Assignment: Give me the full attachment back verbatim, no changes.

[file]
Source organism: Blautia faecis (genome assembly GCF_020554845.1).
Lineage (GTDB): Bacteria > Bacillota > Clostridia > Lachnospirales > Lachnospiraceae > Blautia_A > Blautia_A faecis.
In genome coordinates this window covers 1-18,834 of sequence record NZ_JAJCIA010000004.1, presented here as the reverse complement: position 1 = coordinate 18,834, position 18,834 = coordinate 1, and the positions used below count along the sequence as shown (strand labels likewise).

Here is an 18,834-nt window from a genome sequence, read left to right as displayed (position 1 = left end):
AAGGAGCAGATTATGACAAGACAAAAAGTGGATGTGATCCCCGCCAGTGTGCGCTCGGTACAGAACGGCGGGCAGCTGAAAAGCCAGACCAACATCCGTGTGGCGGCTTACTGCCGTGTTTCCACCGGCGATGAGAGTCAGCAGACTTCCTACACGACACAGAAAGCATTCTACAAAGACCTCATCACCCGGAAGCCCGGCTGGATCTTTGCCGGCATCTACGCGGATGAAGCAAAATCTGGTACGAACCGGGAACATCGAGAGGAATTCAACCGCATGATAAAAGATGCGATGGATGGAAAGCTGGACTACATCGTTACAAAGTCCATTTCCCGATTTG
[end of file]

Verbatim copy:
Source organism: Blautia faecis (genome assembly GCF_020554845.1).
Lineage (GTDB): Bacteria > Bacillota > Clostridia > Lachnospirales > Lachnospiraceae > Blautia_A > Blautia_A faecis.
In genome coordinates this window covers 1-18,834 of sequence record NZ_JAJCIA010000004.1, presented here as the reverse complement: position 1 = coordinate 18,834, position 18,834 = coordinate 1, and the positions used below count along the sequence as shown (strand labels likewise).

Here is an 18,834-nt window from a genome sequence, read left to right as displayed (position 1 = left end):
AAGGAGCAGATTATGACAAGACAAAAAGTGGATGTGATCCCCGCCAGTGTGCGCTCGGTACAGAACGGCGGGCAGCTGAAAAGCCAGACCAACATCCGTGTGGCGGCTTACTGCCGTGTTTCCACCGGCGATGAGAGTCAGCAGACTTCCTACACGACACAGAAAGCATTCTACAAAGACCTCATCACCCGGAAGCCCGGCTGGATCTTTGCCGGCATCTACGCGGATGAAGCAAAATCTGGTACGAACCGGGAACATCGAGAGGAATTCAACCGCATGATAAAAGATGCGATGGATGGAAAGCTGGACTACATCGTTACAAAGTCCATTTCCCGATTTG